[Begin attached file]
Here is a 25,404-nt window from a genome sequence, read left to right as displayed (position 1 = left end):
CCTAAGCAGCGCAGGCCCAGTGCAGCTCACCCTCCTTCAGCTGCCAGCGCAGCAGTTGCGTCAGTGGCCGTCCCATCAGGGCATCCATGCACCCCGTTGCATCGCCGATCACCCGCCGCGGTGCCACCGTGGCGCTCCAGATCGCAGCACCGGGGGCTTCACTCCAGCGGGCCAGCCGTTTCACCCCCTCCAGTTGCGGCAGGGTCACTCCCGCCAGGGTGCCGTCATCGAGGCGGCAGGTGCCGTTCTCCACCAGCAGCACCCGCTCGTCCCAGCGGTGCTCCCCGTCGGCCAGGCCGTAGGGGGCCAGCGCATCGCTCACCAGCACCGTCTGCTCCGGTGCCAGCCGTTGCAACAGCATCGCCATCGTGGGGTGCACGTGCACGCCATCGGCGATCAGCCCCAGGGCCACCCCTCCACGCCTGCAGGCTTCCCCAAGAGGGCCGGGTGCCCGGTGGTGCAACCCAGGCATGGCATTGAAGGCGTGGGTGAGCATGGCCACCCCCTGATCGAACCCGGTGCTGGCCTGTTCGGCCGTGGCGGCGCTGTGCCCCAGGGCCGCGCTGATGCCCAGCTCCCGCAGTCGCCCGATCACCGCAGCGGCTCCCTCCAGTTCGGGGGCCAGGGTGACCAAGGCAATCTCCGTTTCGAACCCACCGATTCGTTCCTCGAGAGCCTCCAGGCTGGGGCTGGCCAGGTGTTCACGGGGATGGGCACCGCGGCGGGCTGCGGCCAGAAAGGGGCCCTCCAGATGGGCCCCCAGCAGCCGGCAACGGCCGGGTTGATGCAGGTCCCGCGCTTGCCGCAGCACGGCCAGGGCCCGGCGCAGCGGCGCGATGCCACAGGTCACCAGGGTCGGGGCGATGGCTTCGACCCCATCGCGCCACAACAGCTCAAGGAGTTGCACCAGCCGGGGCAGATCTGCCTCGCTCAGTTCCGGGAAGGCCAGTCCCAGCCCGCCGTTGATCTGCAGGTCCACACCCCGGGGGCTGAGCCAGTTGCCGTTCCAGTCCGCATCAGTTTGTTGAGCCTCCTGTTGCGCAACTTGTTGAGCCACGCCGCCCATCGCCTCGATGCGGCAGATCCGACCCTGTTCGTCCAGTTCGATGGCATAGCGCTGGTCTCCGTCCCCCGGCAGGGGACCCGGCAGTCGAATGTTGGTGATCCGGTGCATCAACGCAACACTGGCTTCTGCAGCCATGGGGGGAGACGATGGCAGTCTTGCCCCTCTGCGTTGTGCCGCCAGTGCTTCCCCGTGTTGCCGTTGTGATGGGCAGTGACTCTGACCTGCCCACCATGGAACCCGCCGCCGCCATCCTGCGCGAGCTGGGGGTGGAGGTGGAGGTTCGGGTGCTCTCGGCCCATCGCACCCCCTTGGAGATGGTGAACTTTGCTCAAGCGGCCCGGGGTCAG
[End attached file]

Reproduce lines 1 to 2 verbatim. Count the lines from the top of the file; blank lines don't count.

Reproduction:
Here is a 25,404-nt window from a genome sequence, read left to right as displayed (position 1 = left end):
CCTAAGCAGCGCAGGCCCAGTGCAGCTCACCCTCCTTCAGCTGCCAGCGCAGCAGTTGCGTCAGTGGCCGTCCCATCAGGGCATCCATGCACCCCGTTGCATCGCCGATCACCCGCCGCGGTGCCACCGTGGCGCTCCAGATCGCAGCACCGGGGGCTTCACTCCAGCGGGCCAGCCGTTTCACCCCCTCCAGTTGCGGCAGGGTCACTCCCGCCAGGGTGCCGTCATCGAGGCGGCAGGTGCCGTTCTCCACCAGCAGCACCCGCTCGTCCCAGCGGTGCTCCCCGTCGGCCAGGCCGTAGGGGGCCAGCGCATCGCTCACCAGCACCGTCTGCTCCGGTGCCAGCCGTTGCAACAGCATCGCCATCGTGGGGTGCACGTGCACGCCATCGGCGATCAGCCCCAGGGCCACCCCTCCACGCCTGCAGGCTTCCCCAAGAGGGCCGGGTGCCCGGTGGTGCAACCCAGGCATGGCATTGAAGGCGTGGGTGAGCATGGCCACCCCCTGATCGAACCCGGTGCTGGCCTGTTCGGCCGTGGCGGCGCTGTGCCCCAGGGCCGCGCTGATGCCCAGCTCCCGCAGTCGCCCGATCACCGCAGCGGCTCCCTCCAGTTCGGGGGCCAGGGTGACCAAGGCAATCTCCGTTTCGAACCCACCGATTCGTTCCTCGAGAGCCTCCAGGCTGGGGCTGGCCAGGTGTTCACGGGGATGGGCACCGCGGCGGGCTGCGGCCAGAAAGGGGCCCTCCAGATGGGCCCCCAGCAGCCGGCAACGGCCGGGTTGATGCAGGTCCCGCGCTTGCCGCAGCACGGCCAGGGCCCGGCGCAGCGGCGCGATGCCACAGGTCACCAGGGTCGGGGCGATGGCTTCGACCCCATCGCGCCACAACAGCTCAAGGAGTTGCACCAGCCGGGGCAGATCTGCCTCGCTCAGTTCCGGGAAGGCCAGTCCCAGCCCGCCGTTGATCTGCAGGTCCACACCCCGGGGGCTGAGCCAGTTGCCGTTCCAGTCCGCATCAGTTTGTTGAGCCTCCTGTTGCGCAACTTGTTGAGCCACGCCGCCCATCGCCTCGATGCGGCAGATCCGACCCTGTTCGTCCAGTTCGATGGCATAGCGCTGGTCTCCGTCCCCCGGCAGGGGACCCGGCAGTCGAATGTTGGTGATCCGGTGCATCAACGCAACACTGGCTTCTGCAGCCATGGGGGGAGACGATGGCAGTCTTGCCCCTCTGCGTTGTGCCGCCAGTGCTTCCCCGTGTTGCCGTTGTGATGGGCAGTGACTCTGACCTGCCCACCATGGAACCCGCCGCCGCCATCCTGCGCGAGCTGGGGGTGGAGGTGGAGGTTCGGGTGCTCTCGGCCCATCGCACCCCCTTGGAGATGGTGAACTTTGCTCAAGCGGCCCGGGGTCAG